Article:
by Sukey HowardJune 2010
A disappearance in Dublin
Did Booker Award-winner John Banville choose the pseudonym Benjamin Black to underscore the noirish tone that colors his atmospheric Dublin-set mysteries? Whatever prompted the name, his crime fiction is extraordinary, and his insights into the Church-controlled politics and narrow-minded society of Ireland in the 1950s are fascinating. Quirke, the Dublin pathologist whose hard-drinking, hard-boiled shell covers his roiling inner demons takes center stage again in Elegy for April. He’s just back from a try at drying out when his daughter Phoebe (their strained, yearning relationship alone would make a fine novel) asks him to help find her best friend April, now missing for a fortnight. The search brings Quirke up against the vanished young woman’s powerful, well-connected family, people who seem to care more about their polished reputation than about April. But Quirke’s curiosity won’t quit until he pierces the heavy pall of hypocrisy that obscures April’s fate and discovers what happened to her and why. Timothy Dalton read Black’s previous two Quirke novels and gives another superb performance here.
GETTING DRUNK, GETTING SOBER
Mary Karr is a superb memoirist and a fabulous reader of her own words. Lit, published late last year, has finally been released on audio, and is well worth the wait. Hearing Karr’s voice adds immediacy and intimacy to this third volume of memoirs that began with The Liar’s Club. A great storyteller, she recounts this last painful, ultimately redemptive chapter of her life in her unique mix of lyric, metaphor-filled phrasing and cussing-cowboy wisecracking. Though she never minimizes her pain, anguish and remorse, there’s not a drop of self-pity or blame as she chronicles her early adulthood, marriage, motherhood, alcoholism, depression, divorce, recovery, shaky steps toward belief in a higher power, her conversion to Catholicism and her abiding love for her son. What she tells us is serious, often searing, yet her irreverent wit bubbles through, making this honest, unflinching evocation of her past even more, dare I say, intoxicating.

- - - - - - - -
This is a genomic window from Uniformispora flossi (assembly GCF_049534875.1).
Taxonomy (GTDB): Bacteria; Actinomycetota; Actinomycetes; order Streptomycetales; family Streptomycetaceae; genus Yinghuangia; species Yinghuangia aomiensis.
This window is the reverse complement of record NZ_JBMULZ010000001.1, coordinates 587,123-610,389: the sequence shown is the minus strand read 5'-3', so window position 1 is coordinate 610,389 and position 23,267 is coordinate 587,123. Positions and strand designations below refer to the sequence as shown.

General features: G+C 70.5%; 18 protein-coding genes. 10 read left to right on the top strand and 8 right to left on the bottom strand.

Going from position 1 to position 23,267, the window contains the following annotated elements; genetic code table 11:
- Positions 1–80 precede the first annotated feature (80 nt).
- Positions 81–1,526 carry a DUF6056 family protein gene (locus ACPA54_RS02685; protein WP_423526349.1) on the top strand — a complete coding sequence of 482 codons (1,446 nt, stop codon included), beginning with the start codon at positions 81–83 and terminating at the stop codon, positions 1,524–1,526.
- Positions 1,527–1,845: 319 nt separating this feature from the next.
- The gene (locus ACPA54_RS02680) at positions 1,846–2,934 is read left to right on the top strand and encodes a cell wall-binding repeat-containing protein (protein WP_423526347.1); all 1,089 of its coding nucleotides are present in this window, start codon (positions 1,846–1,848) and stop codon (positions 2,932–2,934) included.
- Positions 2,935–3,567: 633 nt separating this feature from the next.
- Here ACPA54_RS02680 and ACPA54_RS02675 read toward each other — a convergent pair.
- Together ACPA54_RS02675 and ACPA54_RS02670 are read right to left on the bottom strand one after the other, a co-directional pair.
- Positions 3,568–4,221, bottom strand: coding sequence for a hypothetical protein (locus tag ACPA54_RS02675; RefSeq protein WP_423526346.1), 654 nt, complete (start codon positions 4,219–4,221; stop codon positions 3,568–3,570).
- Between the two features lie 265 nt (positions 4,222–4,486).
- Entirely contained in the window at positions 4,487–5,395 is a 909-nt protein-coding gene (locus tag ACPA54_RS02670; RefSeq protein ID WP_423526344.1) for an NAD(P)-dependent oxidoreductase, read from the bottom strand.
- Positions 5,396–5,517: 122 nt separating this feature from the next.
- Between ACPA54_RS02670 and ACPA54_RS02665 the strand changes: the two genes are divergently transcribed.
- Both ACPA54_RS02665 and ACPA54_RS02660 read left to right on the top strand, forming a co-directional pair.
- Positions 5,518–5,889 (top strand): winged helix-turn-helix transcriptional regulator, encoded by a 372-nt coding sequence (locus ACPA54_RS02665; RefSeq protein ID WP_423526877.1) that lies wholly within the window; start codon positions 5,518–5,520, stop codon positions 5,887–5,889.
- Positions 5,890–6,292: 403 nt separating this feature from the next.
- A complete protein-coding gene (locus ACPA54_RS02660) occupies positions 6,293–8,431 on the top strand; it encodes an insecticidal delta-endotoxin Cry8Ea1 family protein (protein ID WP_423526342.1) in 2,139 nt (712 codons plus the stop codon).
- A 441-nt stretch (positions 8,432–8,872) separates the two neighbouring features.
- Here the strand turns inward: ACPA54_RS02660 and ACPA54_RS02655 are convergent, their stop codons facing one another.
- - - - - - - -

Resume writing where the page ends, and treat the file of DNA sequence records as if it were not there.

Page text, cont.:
AUDIO OF THE MONTH
I couldn’t wait to get my hands—and ears—on The Girl Who Kicked the Hornet’s Nest, the last in Stieg Larsson’s extraordinary Millennium trilogy. You won’t be disappointed in it for a second, or in Simon Vance’s pitch-perfect performance. So move to the edge of your seat and hold on as Lisbeth Salander and Mikael Blomkvist pick up exactly where we left them at the cliffhanging close of The Girl Who Played with Fire. The tension builds relentlessly as backstories morph into intriguing subplots, threats to the very core of Swedish democracy are uncovered, men in positions of authority continue to abuse their power, and Salander and Blomkvist continue to fight for justice in their different, inimitable styles. “When it comes down to it,” Blomkvist says, “this story is not primarily about spies and secret government agencies; it’s about violence against women, and the men who enable it.” And when it comes to picking the best writer in this genre, it’s Larsson, without a doubt.